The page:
By Graeme MacKay, The Hamilton Spectator – Thursday, February 27, 2014
Distracted driving fines increase to $280 on March 18
The Insurance Bureau of Canada says drivers talking on the phone or texting now cause more deaths on Ontario roads than drunk drivers.
Fines for distracted driving are set to nearly double next month, but you can’t blame the government for this one.
The decision to increase the fine for driving while using a hand-held device — such as a cellphone or MP3 player — to $280 from $155 starting March 18 comes courtesy of Annemarie Bonkalo, chief justice of the Ontario Court of Justice.
Bonkalo was not asked to rule on the issue, nor did she provide detailed reasons for her decision, but with the simple stroke of a pen, she has made distracted driving an even more unattractive option.
The Feb. 18 judicial order appears to have come out of nowhere. It is perfectly within Bonkalo’s statutory authority, say her office and the province, but it comes at a time when the minority Liberals are already promising to introduce a package of distracted driver changes, including possibly demerit points.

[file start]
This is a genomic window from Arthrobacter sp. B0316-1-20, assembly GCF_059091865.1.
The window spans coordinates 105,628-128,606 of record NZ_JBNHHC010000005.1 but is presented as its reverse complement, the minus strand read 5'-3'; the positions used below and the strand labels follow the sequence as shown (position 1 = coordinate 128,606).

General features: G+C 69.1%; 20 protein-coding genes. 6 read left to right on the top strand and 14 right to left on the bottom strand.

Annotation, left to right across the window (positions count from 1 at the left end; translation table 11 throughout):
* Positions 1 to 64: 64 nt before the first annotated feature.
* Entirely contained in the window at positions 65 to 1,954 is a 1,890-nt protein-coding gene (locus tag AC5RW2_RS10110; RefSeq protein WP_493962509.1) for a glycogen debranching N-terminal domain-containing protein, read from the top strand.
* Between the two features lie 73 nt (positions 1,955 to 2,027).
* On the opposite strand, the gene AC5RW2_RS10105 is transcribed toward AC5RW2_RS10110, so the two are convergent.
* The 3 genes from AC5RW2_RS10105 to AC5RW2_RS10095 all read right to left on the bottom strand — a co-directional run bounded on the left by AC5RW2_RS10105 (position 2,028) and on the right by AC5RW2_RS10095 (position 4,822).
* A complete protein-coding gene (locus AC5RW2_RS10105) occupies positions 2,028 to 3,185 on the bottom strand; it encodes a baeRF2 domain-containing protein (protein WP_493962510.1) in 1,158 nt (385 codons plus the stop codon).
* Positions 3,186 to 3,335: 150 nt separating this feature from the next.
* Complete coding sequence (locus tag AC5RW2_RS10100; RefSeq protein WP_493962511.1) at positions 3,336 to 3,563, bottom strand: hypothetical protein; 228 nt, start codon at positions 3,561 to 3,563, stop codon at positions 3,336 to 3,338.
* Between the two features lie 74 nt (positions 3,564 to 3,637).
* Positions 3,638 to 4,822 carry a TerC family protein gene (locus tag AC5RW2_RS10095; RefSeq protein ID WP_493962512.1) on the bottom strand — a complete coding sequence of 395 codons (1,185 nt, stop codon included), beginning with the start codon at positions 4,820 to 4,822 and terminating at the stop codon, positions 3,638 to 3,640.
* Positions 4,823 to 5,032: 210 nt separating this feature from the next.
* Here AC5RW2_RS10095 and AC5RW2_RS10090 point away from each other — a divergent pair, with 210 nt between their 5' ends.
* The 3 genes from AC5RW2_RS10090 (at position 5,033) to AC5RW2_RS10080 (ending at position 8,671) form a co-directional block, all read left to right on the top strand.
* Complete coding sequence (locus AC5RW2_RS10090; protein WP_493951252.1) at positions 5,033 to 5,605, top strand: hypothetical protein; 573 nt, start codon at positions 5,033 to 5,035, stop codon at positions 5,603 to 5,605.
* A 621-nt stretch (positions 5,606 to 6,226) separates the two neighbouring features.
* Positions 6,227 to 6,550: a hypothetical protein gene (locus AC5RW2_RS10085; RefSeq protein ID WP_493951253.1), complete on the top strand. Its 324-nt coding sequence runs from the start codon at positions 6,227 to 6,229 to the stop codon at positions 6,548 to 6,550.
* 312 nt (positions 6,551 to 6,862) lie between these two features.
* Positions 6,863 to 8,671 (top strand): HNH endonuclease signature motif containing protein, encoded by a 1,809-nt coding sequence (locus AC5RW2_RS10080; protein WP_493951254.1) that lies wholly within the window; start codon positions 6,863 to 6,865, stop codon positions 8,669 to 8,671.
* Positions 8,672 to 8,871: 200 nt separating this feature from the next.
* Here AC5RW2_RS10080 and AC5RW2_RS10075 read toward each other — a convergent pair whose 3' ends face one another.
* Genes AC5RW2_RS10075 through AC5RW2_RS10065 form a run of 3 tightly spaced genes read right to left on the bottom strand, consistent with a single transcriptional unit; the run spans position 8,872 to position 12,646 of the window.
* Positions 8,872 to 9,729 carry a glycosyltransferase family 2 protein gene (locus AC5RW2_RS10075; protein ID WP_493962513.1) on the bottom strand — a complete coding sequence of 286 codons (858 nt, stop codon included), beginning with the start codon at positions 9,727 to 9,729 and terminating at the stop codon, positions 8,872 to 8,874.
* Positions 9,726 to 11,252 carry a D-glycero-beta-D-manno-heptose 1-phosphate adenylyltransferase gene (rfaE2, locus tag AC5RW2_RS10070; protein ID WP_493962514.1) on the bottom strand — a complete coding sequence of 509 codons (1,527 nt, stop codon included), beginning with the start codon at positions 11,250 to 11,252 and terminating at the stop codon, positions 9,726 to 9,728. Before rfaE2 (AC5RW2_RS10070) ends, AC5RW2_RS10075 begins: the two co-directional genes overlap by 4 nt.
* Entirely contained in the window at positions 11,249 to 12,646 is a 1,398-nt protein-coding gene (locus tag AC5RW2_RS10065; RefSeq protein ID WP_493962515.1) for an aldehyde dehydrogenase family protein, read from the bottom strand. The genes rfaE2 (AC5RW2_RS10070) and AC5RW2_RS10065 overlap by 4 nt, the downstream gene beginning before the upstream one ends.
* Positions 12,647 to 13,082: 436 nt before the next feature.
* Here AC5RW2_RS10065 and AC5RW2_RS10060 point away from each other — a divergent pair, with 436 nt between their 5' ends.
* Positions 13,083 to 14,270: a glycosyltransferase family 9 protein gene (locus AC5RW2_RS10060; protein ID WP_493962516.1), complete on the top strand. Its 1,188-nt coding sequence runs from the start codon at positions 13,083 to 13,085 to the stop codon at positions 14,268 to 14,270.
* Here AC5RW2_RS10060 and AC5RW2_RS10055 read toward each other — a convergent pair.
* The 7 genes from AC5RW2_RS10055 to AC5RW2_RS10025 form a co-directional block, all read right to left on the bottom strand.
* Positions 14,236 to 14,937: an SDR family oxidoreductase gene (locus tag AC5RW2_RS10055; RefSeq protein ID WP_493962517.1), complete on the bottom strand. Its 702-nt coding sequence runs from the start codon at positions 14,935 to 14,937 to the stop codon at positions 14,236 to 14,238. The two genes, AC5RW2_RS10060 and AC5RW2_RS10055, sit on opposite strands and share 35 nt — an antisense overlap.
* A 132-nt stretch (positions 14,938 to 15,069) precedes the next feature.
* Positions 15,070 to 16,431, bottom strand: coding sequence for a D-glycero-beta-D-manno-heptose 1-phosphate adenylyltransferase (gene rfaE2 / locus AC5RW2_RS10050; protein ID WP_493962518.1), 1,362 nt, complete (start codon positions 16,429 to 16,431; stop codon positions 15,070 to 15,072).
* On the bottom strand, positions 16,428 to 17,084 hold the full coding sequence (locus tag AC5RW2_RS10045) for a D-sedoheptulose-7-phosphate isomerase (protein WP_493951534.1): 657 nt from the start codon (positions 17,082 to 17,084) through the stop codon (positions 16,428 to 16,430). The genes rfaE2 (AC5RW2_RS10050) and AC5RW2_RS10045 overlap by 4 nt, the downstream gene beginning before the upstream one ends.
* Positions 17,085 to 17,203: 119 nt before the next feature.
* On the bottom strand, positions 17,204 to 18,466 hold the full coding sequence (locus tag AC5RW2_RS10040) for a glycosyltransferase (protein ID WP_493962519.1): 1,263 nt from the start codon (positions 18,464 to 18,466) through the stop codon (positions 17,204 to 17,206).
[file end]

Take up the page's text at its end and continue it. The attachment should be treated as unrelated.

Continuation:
Bonkalo’s order represents the first time the fine has been changed since legislation was enacted in 2009.
The Transportation ministry confirmed it did not ask Bonkalo for the increase but its minister, Glen Murray, nonetheless told reporters Tuesday he was pleased with her decision, saying it fits in with the government’s overall efforts to crack down on distracted driving.
Progressive Conservative transportation critic Jeff Yurek sees things differently. He said the judge may have been frustrated with the government dragging its feet on the issue, noting it has failed to push through a private member’s bill from one of its own MPPs that would dramatically increase distracted driving fines and add demerit points.
“I think it speaks to a lack of initiative this government is showing,” Yurek said.
He said it was certainly a concern that a judge can increase a fine without it first being debated among elected officials in the legislature, but Bonkalo “was probably frustrated that this government has not acted on this issue that is killing Ontarians.” (Source: Toronto Star)